She has a painting of Fidel in her living room. He was young in his trademark green. Tía Rosa loves Fidel so much that she doesn’t understand why anyone wouldn’t like him. He has given maternity leave to women for a whole year, she told me once. I smiled. I couldn’t tell her that he is not perfect. She wouldn’t understand the concept of loving someone in all their complexities. To her there is nothing complex about Fidel.
She is the one that stayed. The one with a chest full of revolutionary medals. I am not sure if she ever picked up a rifle. She must of. At least once. Tía Rosa received medals for her outstanding work in education. Education is revolution.
In all my trips to Cuba I have learned, don’t hate the people, just hate the government. That is what my family tells me about the US.
Tía Rosa’s husband died this past May. They bickered constantly. I used to wonder if they still loved each other. Then every now and then I saw the look they gave each other. She misses his voice, the way he walked with his cane. She misses his scent in bed. I wonder where his things are. Is his comb still left by the bathroom or did she give it away? In Cuba nothing gets thrown out. Not even pain.
My cousin wrote to me today asking me to call her more often because she always feels better when she hears from one of us in the states. He wrote me that she spends her days so sad and alone. No husband to take care of, her children now in their fifties and not all the grandkids remember to visit. Except him, of course, he visits her and is greeted with her wails and tears. His words pulled at my heart. It’s sad when the matriarch feels all alone. It is not suppose to be that way.
Awhile back she told us that she wanted us to start the paperwork so she could come for a visit. People over 60 years old can leave the island for a period of time. I never thought Tía Rosa would want this but she wanted her sisters. She’s the one that stayed. Mami and Tía Cheffy left. Tío Nene did, too, but he died a long time ago. A shot in the head.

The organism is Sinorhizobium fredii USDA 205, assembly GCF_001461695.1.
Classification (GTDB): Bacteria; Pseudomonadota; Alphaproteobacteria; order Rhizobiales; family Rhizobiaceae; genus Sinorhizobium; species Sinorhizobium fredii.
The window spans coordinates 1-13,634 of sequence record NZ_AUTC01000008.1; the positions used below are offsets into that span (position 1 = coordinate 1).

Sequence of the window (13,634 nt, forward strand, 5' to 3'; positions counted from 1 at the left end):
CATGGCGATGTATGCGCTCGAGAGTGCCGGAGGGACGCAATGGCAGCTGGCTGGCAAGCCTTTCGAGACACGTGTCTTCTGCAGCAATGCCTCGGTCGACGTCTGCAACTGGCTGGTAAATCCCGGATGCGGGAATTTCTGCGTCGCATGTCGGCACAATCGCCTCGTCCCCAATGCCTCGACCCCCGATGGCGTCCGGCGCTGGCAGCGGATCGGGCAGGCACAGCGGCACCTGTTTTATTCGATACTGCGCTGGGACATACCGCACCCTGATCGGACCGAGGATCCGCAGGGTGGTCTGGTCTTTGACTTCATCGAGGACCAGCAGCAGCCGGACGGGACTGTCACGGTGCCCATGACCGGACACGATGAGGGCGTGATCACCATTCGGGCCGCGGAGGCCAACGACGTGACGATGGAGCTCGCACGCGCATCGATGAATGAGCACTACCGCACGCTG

I did the first step. A phone call to the embassy. She was given a date to be interviewed. December 23, 2010. I called in 2008.
Tía Rosa is 78 and her biggest worry right now is that she will die before she will get to visit. I try to call the embassy every so often but each call costs $11. Each time they tell me they can’t move up her date. I called Tía Cheffy in Miami she said she has heard that there are ways to do it. How much?, I asked. She said she would find out tomorrow. It doesn’t matter where you are money moves everything.
I am thinking I should go to Cuba soon and spend some time with her. I am not sure. I have to wait and see. I think about how I want to go to take care of her but all she will want to do is take care of me. She will sit right next to me and make me eats mounds of food. She will wash my clothes and get water from the well. I will say, please, please, let me do something and she will give me the task of making coffee. Maybe she’ll let me get water from the well. Maybe but just once. She will see how long it will take me and not understand that I need to practice in order to get better. She will get live chickens to feed me and toilet paper. They only use toilet paper when I am there. The rest of the time it is ripped up newspaper. I tried it once. I prefer toilet paper.
I will call again tomorrow, inshaAllah, maybe they can move up her date. Then I will call her, inshaAllah and tell her good news or no news. She will cry and tell me about her loneliness. I will cry, too. I won’t say anything about me wanting to go there. I still have to wait and see but I think it might be a good idea. I can write in between making coffee and hearing her stories. I can hitchhike my way to a town an hour away for jummah with the new Cuban Muslims. I can find a river to swim in. Maybe the one my mami used to swim in as a child. We will see, inshaAllah.